For Pierre’s review of Norseman Vol. 1, click here.

Reminder to  UK and EuroZone bibliophiles … pick up your copy of Norseman Vol.1 and Vol.2 at  Simon Watson’s Aviation Bookshop in Tunbridge Wells, UK. Email:  simon@aviation-bookshop.com. Or … visit Henk Timmers’ Aviation Megastore at Amsterdam-Schiphol Airport. Email: henk@aviationmegastore.com.

Long Awaited Bell 47 History Now in Print

ImageThe appearance of a stand-out aviation history book was commonplace in decades gone by. Progressing into the 21st Century, however, not many such books make it beyond the concept stage. Even worse, knowledgeable and sympathetic “book people” are a dying breed. These days if I happen to mention about working on a new book, it’s possible for someone to interject, “I guess he means an iBook, right?” Well … not really, Buddyboy. What I mean is an actual book made of actual paper, ink and glue, that’s full of actual information that you will not find on that great seducer of feeble minds – the internet. But that’s another story and “way” over your head, Buddyboy.

Right now I want to talk to you about something real, not fanciful, definitely not a video game. I’d like to introduce you to the Grand Champion 2013 example of a fabulous new aviation book — The Bell 47 Helicopter Story. The creators are long-time CAHS and AAHS members Robert S. Petite from Alberta and Jeffery C. Evans from California. Bob and Jeff have devoted decades studying everything imaginable about the Bell 47, history’s most famous light helicopter, a type that’s been familiar on the Canadian scene for nearly 70 years. Our authors have their credits — they’ve been honoured by such groups as the American Helicopter Society International and by the Twirly Birds. Not surprisingly, rarely have Bob and Jeff missed a Helicopter Association International annual convention.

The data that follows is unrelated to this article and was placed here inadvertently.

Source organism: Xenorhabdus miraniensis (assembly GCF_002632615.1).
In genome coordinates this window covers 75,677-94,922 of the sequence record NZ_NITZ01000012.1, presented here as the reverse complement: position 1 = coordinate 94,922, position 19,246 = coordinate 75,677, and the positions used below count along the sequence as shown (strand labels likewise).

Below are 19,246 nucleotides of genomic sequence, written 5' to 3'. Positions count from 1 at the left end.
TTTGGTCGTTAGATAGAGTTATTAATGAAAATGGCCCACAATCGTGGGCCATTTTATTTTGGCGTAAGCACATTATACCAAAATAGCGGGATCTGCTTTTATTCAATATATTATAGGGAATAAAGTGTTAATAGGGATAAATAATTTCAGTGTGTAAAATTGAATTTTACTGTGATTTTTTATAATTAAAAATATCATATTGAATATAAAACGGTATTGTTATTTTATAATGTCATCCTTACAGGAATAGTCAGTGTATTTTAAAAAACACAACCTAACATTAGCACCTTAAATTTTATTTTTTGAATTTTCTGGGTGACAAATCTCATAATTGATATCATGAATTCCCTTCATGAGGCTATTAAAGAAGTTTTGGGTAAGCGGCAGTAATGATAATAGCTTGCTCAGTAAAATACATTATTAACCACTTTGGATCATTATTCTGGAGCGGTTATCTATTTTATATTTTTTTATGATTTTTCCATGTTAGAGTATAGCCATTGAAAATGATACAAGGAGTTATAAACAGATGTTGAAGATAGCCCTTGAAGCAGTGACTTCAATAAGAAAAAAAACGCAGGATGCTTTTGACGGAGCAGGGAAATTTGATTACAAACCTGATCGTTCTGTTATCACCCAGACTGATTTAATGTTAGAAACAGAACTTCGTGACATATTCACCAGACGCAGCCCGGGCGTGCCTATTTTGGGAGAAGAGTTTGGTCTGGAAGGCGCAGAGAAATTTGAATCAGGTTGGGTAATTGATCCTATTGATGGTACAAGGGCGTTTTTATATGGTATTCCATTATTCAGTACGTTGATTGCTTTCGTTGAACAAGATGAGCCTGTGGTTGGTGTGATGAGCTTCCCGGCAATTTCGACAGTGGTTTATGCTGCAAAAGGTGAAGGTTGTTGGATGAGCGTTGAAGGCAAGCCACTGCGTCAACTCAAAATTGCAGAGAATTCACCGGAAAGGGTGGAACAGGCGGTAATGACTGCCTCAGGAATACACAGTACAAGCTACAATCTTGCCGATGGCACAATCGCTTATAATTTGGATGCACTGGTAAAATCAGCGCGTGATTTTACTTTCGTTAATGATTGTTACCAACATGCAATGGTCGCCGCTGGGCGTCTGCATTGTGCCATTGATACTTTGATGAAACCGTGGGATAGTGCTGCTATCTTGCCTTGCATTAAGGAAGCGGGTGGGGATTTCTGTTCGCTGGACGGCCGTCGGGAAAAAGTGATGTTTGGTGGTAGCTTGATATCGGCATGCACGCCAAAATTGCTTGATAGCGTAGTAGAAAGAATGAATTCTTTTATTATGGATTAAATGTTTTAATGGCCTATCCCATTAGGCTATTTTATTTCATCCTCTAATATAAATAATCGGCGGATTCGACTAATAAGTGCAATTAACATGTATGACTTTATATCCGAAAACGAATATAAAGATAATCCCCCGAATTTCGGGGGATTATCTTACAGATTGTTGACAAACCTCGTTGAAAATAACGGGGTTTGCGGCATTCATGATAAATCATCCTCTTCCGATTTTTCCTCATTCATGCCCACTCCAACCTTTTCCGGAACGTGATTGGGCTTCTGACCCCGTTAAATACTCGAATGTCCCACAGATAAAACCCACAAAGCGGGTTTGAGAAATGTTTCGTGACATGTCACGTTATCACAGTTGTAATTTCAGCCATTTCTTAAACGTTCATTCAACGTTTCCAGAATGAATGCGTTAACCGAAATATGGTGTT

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Whatever high award there might be for aviation history authorship in 2013-14, these fellows own it. To start, they thoughtfully explain how they did their research. Basically, they used all possible ways and means, from plowing through archival documents and personal records, to travelling all over doing face-to-face interviews, attending conferences, etc. Few (supposed) aviation researchers would go a fraction of the distance. Here’s what they tell us: “Data used … came from early handwritten and typed Bell production records, sales records, Bell flight reports for the preproduction Bell 47s, early Bell brochures, Bell press releases, actual typed progress reports to Larry Bell, Bell accident reports, Bell Rotor Breeze first edition … Bell 47 Customer Service Maintenance Clinics, Bell Helicopter Mechanics School and early Bell Ringer newsletters.” So … we’re guaranteed to be getting the solid goods about this mighty little piece of mid-20th Century technology called the Bell 47 and everything it has meant on the worldwide aviation scene. Bob and Jeff sought out the info, then beautifully laid out their final results in one of the most impressive aviation publications in a hundred years.

Any aviation fan over age 30 knows this fantastic flying machine. Failing all else, millions have seen Bell 47s doing joyrides at local town fairs. Somewhat older folks know the bubble-canopy little bumblebee from episodes of “MASH”, and that distinct Bell 47 sound still is dubbed in to helicopter scenes of TV shows and movies, whether the chopper shown is a Bell 47 or a Chinook!